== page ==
Watershed v Sewershed

I had the lucky opportunity to paddle with Eric Sanderson last week, the developer of the Welikia project. We  paddled down the length of the Bronx River in the Bronx with some WCS scientists now studying the river and its life in the context of the larger world, some WCS staff and  some other guests (including Carolyn Hall, about whom I learned a very interesting connection! Mills!). The group was seeking a closer look  at the river as well as a deeper connection with the local history.

As we paddled down the river, sharing information about what each of us knew, including long gone mills and communities and well intentioned restoration efforts that have gone awry,  I shared with the group  the damage that occurs to the river and its population every time there is a rainfall due to the built environment that surrounds it.   In Westchester it is due to the fact that virtually all water that falls on impervious surfaces  enters the nearest local water body, and  how in NYC a certain quantity of rain over a given amount of time  in a sewer shed that causes street and sanitary sewage to enter the river.  As this is our lot in today’s world, I often advocate for teaching about the sewershed ( where all of our  neighborhood sewers combine) as opposed to the watershed ( where, in the natural world, all rainfall in a given area eventually comes together). As city dwellers with a constructed sewer system, we have a direct effect on the water that enters our sewers and the watershed is long gone. So, why not teach that fact and base all further understanding off of that position? I can have an effect on what enters the sewers through my apartment pipes, as well as what physical matter (bottles, cans) may enter the sewers through the street, and feeling some control is a feeling of some power. No?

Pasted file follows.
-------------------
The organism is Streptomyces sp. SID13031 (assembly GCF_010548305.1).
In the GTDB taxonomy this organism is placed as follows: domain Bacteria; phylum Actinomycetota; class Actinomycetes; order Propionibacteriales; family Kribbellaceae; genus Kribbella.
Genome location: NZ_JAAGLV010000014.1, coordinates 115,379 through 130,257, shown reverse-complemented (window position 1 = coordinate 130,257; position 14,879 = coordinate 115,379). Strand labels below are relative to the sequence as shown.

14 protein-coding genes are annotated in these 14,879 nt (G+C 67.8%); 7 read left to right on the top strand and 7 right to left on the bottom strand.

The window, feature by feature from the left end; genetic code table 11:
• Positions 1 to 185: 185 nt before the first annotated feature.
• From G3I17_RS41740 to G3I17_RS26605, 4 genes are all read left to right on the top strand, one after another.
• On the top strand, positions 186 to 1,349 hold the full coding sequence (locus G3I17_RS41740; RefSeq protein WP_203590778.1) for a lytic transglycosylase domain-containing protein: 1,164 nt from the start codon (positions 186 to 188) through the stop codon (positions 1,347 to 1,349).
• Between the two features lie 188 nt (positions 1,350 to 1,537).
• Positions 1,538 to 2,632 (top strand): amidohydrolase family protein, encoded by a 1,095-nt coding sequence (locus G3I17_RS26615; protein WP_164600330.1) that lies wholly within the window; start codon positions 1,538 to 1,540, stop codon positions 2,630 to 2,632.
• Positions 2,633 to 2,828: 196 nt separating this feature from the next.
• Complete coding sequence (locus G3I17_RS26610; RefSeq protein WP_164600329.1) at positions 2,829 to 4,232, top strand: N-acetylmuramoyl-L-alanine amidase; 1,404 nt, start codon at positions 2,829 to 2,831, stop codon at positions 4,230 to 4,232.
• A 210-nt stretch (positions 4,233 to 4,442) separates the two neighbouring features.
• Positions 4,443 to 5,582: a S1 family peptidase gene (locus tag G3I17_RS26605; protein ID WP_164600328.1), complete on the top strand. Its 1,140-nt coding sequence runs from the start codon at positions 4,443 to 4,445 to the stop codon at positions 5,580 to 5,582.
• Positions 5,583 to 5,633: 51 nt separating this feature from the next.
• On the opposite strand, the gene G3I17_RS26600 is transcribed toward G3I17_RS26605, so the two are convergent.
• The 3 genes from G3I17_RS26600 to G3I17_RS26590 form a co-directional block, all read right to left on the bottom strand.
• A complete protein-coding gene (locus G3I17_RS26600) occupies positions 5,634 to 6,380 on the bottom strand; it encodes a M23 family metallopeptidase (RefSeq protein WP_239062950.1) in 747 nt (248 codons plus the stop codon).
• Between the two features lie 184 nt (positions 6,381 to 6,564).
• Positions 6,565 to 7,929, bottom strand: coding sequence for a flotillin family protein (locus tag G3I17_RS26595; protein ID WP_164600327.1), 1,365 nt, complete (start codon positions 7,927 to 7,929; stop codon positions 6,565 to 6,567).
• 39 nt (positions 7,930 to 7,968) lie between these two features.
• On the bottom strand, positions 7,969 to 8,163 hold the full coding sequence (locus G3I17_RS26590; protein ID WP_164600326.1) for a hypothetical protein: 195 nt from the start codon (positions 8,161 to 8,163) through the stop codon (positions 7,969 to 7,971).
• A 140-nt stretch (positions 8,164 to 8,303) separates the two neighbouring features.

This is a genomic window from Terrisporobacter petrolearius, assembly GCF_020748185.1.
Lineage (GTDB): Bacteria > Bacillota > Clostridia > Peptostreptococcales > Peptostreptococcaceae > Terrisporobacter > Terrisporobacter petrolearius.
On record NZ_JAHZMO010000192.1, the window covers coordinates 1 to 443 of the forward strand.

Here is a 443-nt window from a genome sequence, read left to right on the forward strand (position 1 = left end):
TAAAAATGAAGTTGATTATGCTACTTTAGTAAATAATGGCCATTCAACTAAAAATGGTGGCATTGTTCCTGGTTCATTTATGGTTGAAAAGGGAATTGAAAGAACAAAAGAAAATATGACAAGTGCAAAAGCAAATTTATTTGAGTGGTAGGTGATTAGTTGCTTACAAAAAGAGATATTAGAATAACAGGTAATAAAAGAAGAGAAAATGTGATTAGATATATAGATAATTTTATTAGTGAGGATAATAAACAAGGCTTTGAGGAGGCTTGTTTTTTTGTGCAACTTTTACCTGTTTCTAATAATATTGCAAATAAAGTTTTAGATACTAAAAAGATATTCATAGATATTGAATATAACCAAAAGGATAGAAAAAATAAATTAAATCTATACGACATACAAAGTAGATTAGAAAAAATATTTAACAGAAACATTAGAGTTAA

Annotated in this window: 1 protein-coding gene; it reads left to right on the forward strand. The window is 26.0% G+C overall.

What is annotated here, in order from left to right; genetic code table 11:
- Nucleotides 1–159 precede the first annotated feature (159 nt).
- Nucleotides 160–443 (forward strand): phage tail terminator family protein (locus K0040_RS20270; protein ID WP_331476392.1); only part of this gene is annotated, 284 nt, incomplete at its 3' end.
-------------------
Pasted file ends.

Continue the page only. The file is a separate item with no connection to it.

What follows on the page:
After exiting the canoes at Hunts Pont Riverside Park, watching the river change from (constructed) natural surroundings to the obvious industrial human impacts, Eric asked me if we shouldn’t teach the watershed as the primary focus. “When the sewers were constructed,” he offered, “we took advantage of natural grades as much as possible, placing sewer pipes in streams and slopes.” I argued that some sewer pipes run counter to the apparent grade of the streets, making the watershed seem obsolete, but his firm position that the major factor in deciding sewer placement was existing watershed grades and make more sense as the first step. Eric also put forth that the water shed is the larger community and, at the same time that it ties us in to the historical landscape, encompasses the entire community that has an effect on the water body discussed: The Bronx River.

As a hard head, I kept up my argument, but the walks through the neighborhood, especially Thursday’s walk, have bent me quite a bit. The encounter with the incongruous willow, Josue’s comment of a possible historic stream and a closer look at the surrounding geography; gentle slopes and valleys, point to that watershed and the  sewer shed that follows it below our view.  It may vary depending on the neighborhood, it is necessary to keep it in mind. I am still not sure if there should be a given order to the explanation, but they should be in tandem.

We also had an interesting conversation about relative history and how most of us, upon arrival somewhere, see history beginning at that time. Might make for a nice discussion and a need to layer maps through personal perspective. Eric wants to come along on some part of our walks so I will keep him informed of our planned meetings.

Damian Griffin